Role of minimal antibiotic therapy and routine long term post-operative therapy in elective surgery: an evaluation

Abhijeet S. Divan, Mahendra K. Dhuware, Manoj K. Bharti, Nitesh K. Dubey


Background: Antibacterial drugs are powerful agents to prevent infections but excess use of antibiotics led to increase of resistance towards the antibiotics used and thus has risen the expense in medical support.

Methods: A total of 250 patients were included in the study. The patients were divided randomly into 2 groups, each containing 125 patients. Group I patients received. Three dosage of injectable ceftriaxone 1 gram intravenous peri-operatively, first dose twelve hour before surgery and second dose half hour before surgical incision and third dose twelve hours after surgery. Group II patients were given injectable ceftriaxone 1 gram intravenous peri-operatively, first dose twelve hour before surgery and second dose half hour before surgical incision and then followed by injection (conventional dose) ceftriaxone 1 gram/day I.V twice daily for the first 5-7 days post-operatively. Using Southampton wound grading system. The wound was inspected on the 3rd, 5th and 7th postoperative day days post operatively.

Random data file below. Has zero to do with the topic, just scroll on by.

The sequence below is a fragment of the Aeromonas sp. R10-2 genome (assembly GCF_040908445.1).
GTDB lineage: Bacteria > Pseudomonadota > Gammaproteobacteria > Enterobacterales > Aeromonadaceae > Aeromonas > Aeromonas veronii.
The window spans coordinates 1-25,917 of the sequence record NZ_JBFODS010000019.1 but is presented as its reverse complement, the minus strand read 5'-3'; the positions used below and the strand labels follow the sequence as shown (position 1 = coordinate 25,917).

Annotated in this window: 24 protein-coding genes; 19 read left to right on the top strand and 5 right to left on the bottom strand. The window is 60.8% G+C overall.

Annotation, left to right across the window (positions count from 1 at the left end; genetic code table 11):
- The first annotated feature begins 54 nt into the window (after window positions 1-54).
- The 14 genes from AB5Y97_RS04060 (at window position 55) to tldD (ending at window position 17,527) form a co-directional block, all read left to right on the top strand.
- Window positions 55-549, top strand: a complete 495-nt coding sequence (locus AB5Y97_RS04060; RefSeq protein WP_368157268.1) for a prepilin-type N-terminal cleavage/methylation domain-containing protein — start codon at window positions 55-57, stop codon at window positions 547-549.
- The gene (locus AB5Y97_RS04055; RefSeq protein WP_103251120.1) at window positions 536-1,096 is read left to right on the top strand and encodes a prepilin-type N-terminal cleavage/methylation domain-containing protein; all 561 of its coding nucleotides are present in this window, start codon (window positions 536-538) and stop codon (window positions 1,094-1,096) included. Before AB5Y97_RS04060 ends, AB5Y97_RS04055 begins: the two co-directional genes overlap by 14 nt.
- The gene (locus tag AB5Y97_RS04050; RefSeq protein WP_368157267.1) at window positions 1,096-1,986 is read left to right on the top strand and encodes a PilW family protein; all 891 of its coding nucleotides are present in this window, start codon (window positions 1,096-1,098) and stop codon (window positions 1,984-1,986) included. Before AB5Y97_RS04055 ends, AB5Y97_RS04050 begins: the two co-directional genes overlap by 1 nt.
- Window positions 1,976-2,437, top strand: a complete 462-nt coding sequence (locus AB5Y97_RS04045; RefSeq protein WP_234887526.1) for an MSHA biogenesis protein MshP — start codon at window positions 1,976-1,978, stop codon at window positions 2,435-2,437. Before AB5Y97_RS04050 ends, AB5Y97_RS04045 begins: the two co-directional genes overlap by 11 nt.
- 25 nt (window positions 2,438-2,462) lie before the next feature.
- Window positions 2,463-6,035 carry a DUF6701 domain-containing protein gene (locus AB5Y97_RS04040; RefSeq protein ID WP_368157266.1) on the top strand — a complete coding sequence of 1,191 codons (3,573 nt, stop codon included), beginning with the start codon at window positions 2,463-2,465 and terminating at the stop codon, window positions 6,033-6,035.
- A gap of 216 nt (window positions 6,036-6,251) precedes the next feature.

Results: In group I, 15 (12%) cases had grade 2 SSI and in group II, 11 (8.8%) cases had grade 2 SSI. There was no statistical significance: p value is 0.83 and c2 0.048.

Conclusions: A minimal dose antibiotic prophylaxis is equally efficient and has added advantage of reducing the duration of hospital stay and cost of medicines for the patients. Hence minimal dose antibiotic is better than a routine long term antibiotics therapy.


Antibiotic prophylaxis, Surgical site infection, Southampton wound grading, Cost effective

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